RECAP: Thou shalt not touch my databases!
Apparently some people, who shall remain nameless, still haven't gotten the memo that clearly states that if you modify the WSS/MOSS databases in almost any way your farm will be rendered unsupported. What memo am I referring to you ask? I am referring to KB841057. This KB article represents our best efforts to spell out the kinds of changes that are and are not allowed to our databases.
I'll try to add a little clarity from the perspective of someone who is often put in the position of telling customers that they have violated the rules laid out by this article. Before I begin let me state for the record that these statements do not establish the official position of Microsoft Corporation. Recommendations and advice are those of the author or people and organizations the author trusts. The contents are provided "AS IS" with no warranties and confer no rights.
Lets take a look at a couple of key points of this article and see if we can make it a little clearer. When the article says:
The products that are listed in the "Applies to" section were tested by using the existing structure and were approved for release based on that structure. Unless Microsoft protocol documentation is followed precisely, Microsoft cannot reliably predict the effect to the typical operation of these products when parties other than Microsoft support change the database or run stored procedures. Parties other than Microsoft support would include, but not be limited to, changes that are made by customers, by third-party vendors, or by consultants.
I read this to say, "When developing custom solutions using our protocol documentation, unless you do things exactly as we do them there is a very, very, good chance that bad things will happen. We may make exceptions for specific updates to specific datasets at specific times for our support personnel. Support personnel are those persons employed by the Microsoft Commercial Office Support Systems group with the following titles: Support Engineer, Support Escalation Engineer, Escalation Engineer. If you do not work in the Microsoft Commercial Office Support Systems group AND posses one of the aforementioned titles then you are not permitted to directly modify our databases."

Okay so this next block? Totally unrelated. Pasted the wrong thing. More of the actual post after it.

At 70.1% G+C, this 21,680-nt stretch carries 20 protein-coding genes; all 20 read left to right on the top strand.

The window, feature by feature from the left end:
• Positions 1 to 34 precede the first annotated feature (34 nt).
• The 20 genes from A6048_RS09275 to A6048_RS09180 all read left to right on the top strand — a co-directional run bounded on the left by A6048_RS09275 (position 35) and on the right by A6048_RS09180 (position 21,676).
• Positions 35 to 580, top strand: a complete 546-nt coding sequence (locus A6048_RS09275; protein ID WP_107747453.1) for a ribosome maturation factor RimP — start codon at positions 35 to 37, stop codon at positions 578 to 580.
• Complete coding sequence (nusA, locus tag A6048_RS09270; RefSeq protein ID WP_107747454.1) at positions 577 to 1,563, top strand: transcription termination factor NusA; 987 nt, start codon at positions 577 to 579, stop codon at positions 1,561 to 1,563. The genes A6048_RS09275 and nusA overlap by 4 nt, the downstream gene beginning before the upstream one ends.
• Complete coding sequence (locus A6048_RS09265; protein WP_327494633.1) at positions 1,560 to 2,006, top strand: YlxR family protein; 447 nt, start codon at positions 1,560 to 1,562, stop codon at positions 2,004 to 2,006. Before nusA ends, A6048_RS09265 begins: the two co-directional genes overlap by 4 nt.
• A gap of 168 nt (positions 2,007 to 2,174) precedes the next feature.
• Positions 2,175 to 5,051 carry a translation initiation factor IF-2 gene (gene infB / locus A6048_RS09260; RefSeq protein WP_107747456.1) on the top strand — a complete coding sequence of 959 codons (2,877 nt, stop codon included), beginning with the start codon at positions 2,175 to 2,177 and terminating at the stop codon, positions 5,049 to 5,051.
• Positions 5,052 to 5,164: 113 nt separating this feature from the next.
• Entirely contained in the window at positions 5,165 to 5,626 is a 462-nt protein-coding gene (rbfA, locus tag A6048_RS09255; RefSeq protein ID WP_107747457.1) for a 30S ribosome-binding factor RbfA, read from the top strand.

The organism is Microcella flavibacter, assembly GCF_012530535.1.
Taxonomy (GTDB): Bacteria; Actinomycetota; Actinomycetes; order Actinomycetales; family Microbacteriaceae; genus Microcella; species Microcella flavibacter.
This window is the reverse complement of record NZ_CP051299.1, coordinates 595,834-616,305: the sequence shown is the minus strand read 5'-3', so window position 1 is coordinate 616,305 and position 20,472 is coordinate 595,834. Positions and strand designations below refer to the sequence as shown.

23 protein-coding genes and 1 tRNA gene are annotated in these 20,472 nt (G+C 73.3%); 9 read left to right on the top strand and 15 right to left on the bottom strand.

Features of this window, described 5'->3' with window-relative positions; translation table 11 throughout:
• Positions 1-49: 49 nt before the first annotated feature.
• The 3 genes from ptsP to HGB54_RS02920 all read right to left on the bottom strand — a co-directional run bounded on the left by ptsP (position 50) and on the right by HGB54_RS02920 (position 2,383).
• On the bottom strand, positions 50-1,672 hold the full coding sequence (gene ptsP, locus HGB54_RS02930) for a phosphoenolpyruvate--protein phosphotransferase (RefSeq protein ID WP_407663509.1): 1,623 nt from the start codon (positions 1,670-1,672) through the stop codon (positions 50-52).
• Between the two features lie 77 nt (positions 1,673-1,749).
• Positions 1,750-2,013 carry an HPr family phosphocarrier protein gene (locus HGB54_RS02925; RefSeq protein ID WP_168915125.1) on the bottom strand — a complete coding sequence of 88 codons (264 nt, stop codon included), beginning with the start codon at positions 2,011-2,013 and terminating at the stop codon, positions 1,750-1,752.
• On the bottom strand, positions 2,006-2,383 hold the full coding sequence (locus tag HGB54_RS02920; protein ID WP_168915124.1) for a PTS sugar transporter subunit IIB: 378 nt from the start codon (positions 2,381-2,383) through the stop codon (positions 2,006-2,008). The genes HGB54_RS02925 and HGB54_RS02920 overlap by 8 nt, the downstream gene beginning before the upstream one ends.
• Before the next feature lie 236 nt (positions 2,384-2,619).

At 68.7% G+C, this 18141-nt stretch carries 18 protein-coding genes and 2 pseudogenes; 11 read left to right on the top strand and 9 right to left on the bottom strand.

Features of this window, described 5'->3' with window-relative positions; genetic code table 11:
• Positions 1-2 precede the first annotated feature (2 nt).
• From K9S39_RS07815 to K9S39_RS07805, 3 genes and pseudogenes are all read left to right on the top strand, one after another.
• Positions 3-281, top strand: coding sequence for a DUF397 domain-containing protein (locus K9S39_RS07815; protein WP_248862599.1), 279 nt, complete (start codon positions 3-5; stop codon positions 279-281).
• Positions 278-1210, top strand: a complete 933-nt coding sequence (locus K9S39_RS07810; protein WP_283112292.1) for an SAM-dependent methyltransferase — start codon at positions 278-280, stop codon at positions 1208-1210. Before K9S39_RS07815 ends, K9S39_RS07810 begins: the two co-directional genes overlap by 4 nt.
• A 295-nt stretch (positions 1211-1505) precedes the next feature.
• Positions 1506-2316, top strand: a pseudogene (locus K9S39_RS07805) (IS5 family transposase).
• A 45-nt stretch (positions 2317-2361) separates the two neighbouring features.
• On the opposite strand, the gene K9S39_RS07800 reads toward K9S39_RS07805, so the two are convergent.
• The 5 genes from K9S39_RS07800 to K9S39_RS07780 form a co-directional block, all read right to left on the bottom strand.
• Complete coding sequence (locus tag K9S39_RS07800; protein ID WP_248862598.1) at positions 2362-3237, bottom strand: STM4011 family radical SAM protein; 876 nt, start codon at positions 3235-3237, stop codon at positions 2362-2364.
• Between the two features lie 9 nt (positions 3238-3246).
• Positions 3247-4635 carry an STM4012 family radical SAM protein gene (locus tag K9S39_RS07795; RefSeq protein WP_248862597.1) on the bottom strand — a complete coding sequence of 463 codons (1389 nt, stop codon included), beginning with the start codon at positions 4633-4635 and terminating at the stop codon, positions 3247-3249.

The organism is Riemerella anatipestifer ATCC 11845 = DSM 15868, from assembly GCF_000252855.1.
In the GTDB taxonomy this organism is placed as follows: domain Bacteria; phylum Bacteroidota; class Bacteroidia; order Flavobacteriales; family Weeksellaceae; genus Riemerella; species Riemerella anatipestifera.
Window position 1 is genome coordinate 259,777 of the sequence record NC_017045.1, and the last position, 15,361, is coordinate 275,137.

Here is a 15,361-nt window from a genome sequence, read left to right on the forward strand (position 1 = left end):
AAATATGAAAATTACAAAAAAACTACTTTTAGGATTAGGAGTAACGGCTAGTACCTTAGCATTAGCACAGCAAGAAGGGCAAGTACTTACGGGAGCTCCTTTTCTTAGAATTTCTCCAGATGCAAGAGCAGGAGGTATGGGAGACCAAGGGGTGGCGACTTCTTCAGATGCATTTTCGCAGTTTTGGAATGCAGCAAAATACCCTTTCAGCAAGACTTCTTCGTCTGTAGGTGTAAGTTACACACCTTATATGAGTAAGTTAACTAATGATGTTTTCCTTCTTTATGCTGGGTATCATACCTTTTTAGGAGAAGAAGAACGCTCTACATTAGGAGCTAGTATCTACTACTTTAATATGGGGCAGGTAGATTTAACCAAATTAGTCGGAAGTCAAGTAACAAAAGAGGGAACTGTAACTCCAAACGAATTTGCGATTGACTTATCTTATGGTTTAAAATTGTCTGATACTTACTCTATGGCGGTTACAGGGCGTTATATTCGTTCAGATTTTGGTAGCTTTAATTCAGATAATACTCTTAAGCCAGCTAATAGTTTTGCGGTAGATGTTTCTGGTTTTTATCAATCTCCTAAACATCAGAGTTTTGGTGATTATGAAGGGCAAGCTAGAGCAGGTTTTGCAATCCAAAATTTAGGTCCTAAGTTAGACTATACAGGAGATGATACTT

Having said all of that I can tell you from lots of experience that we in the SharePoint support team very, very, rarely make direct modifications to the database. Even when it does happen it is only when the problem was introduced by the product itself and after all other means of correcting the problem have been exhausted.
The article goes on to describe some, but not all, of the things that are not permitted:
Examples of such database changes include, but are not limited to, the following:
- Adding database triggers
- Adding new indexes or changing existing indexes within tables
- Adding, changing, or deleting any primary or foreign key relationships
- Changing or deleting existing stored procedures
- Adding new stored procedures
- Adding, changing, or deleting any data in any table of any of the databases for the products that are listed in the "Applies to" section unless Microsoft protocol documentation is followed exactly
- Adding, changing, or deleting any columns in any table of any of the databases for the products that are listed in the "Applies to" section
- Making any modification to the database schema
- Adding tables to any of the databases for the products that are listed in the "Applies to" section
- Changing the database collation
I think this list is pretty clear and while we specifically state that this is not an exhaustive list I'm pretty hard pressed to come up with something I might want to do to my database that is not covered by that list. In short, Do not touch the databases for the products associated with this article!
The article goes on to describe in pretty solid detail what happens if you decide to violate these prohibitions so I will not bother with interpreting them here.